At ChessPoetry.com, Aaron Tucker and Jody Miller have developed a computer program that translates Chess games in to poetry. Chessbard, as they call it, takes the standard algebraic notation of recorded Chess games, draws on a series of source poems, and applies an algorithm to produce unique works for each game.
There are distinct source poems for each piece (king, queen, bishop, rook, knight, and pawn) in each color (white and black) and each poem is 64 words long—one word corresponding to each space on the board.
Chess is a collection of cities, vibrantly unique and organic. Chess is the authorial path of a story or a poem. Chess is the delicate hinge between imagination and reality. Chess is both mechanical and human. In 2014, chess is the culmination of the rise of digital computing, a murky proving ground of intelligence, a litmus test for computer and human intelligence and creativity, but, most fascinatingly, a collision point for human-computer relationships…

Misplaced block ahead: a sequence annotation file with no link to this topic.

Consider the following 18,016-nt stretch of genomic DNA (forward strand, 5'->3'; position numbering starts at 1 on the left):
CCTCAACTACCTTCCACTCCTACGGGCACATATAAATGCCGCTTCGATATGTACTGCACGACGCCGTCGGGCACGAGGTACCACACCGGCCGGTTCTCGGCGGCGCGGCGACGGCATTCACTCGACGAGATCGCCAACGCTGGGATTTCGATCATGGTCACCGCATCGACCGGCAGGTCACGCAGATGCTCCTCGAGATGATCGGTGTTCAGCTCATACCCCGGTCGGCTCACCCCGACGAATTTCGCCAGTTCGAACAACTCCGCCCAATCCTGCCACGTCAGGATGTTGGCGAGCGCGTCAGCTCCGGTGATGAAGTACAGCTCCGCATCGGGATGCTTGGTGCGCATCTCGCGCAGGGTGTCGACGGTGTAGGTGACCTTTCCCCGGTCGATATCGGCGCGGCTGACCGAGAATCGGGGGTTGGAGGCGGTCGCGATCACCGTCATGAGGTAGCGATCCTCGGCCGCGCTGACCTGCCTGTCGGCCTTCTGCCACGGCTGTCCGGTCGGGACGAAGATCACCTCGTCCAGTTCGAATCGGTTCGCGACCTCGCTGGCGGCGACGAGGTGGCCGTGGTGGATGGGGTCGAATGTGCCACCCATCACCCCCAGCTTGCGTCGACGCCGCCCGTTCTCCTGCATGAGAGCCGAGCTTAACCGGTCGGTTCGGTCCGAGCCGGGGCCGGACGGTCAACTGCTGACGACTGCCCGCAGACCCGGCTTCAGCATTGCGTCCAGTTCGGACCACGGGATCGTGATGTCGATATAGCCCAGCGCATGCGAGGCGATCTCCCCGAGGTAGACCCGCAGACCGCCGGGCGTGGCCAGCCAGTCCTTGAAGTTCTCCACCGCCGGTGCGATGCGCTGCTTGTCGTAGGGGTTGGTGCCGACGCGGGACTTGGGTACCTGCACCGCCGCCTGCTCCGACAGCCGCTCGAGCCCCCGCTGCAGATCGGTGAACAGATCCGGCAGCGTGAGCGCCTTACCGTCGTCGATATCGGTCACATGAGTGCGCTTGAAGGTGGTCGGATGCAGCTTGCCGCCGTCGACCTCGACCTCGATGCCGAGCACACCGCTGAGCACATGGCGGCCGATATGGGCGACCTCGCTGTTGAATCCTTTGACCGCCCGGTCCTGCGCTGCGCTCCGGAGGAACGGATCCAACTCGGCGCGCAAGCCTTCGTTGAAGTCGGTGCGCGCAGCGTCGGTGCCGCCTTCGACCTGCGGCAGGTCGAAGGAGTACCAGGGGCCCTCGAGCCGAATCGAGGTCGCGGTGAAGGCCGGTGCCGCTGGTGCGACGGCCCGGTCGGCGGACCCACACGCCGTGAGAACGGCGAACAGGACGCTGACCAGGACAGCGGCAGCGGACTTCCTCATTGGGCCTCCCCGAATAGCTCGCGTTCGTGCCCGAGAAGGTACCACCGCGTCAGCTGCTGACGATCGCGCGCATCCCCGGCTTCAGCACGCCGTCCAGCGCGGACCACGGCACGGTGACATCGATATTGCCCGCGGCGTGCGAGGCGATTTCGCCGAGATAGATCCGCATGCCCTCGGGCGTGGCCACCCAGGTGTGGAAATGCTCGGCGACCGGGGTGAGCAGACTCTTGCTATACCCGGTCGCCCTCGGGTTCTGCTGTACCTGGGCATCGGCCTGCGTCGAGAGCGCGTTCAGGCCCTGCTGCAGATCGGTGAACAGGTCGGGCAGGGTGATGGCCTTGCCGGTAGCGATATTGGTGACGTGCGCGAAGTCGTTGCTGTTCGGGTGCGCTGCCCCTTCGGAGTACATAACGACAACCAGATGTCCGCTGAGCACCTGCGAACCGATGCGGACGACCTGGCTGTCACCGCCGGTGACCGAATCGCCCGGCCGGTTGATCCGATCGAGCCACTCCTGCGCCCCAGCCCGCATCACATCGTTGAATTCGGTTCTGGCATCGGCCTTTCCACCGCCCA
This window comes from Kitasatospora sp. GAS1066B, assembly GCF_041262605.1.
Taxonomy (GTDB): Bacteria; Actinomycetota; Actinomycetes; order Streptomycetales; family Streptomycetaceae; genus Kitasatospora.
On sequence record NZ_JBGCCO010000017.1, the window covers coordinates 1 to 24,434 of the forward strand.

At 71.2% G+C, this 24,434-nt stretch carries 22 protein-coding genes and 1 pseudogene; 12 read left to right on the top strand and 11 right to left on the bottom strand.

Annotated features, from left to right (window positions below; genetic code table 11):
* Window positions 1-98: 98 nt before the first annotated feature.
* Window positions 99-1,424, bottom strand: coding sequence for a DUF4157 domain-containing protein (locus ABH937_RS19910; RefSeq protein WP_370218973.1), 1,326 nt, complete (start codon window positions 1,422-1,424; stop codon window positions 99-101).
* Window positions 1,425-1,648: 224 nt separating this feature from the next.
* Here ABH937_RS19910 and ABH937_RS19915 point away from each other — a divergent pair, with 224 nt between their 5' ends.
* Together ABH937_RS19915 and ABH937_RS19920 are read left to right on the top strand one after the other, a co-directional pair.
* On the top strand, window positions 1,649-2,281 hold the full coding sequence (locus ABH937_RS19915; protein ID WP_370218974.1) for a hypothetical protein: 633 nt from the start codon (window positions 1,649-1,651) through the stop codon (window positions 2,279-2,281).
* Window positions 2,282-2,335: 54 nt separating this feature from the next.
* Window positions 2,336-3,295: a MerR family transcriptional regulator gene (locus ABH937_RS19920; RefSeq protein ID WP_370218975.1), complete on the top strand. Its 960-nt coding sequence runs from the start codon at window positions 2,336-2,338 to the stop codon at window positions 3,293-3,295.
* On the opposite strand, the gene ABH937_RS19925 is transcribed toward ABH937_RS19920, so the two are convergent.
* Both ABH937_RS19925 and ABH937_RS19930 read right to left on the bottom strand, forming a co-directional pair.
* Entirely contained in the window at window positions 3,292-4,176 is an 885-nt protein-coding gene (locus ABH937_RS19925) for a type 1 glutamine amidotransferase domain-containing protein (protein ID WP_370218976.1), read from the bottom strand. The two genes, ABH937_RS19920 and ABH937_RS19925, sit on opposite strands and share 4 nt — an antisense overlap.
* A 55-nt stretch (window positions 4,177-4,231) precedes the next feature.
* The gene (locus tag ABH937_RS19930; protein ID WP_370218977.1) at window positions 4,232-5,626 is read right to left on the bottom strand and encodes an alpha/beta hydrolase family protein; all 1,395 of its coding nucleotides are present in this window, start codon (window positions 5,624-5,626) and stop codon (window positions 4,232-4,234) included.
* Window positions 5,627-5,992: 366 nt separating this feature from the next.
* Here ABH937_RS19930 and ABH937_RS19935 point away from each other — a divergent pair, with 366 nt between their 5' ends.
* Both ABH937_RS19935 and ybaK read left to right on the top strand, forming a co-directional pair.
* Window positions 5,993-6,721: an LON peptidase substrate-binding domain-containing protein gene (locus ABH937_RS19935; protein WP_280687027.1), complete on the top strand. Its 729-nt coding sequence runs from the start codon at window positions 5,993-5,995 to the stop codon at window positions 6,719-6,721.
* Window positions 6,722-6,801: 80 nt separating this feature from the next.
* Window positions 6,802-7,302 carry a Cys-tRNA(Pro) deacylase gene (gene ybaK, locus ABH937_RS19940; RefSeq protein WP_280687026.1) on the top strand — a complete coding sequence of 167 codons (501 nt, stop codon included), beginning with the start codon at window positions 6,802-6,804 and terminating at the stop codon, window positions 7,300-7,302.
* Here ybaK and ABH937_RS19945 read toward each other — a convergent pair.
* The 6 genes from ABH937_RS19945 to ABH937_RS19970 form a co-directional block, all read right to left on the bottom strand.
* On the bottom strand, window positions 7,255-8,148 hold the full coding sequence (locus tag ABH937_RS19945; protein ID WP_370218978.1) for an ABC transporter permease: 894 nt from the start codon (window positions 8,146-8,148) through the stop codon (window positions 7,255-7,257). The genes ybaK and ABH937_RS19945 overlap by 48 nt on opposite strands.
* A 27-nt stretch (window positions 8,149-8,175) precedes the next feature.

The goal of the Chessbard is not whether it’s possible to get a computer to write a better poem than a human, but rather how computers and humans can work together to make poetry in collaboration.
Visitors to the website can play games and have them translated live, upload any saved game in standard PGN format, or browse the poetic versions of a number of famous Chess games. Here’s The Game of the Century, Donald Byrne vs. Bobby Fischer, 1956:
any sand, lock mechanically knots
and massively blurs beside sphere
Will flavour choose circlet and operation?
Probably skittish powder
each settled woman erratically ravishes
mirror, woman bases hideously and
lyrically likes base, a finger
massive stage, spooned woman mirrors
and blackens stormy ferryboat, storm
diagonal texture below this centre
forks make-up, a fate
steadies and draws force
limbed drawing icily de-escalates hour
automaton yelps or draws instant
this darkness and absolution, shoreline
inquires revision, force beside texture
mimic owns choice down symmetry
automatic drawing ventures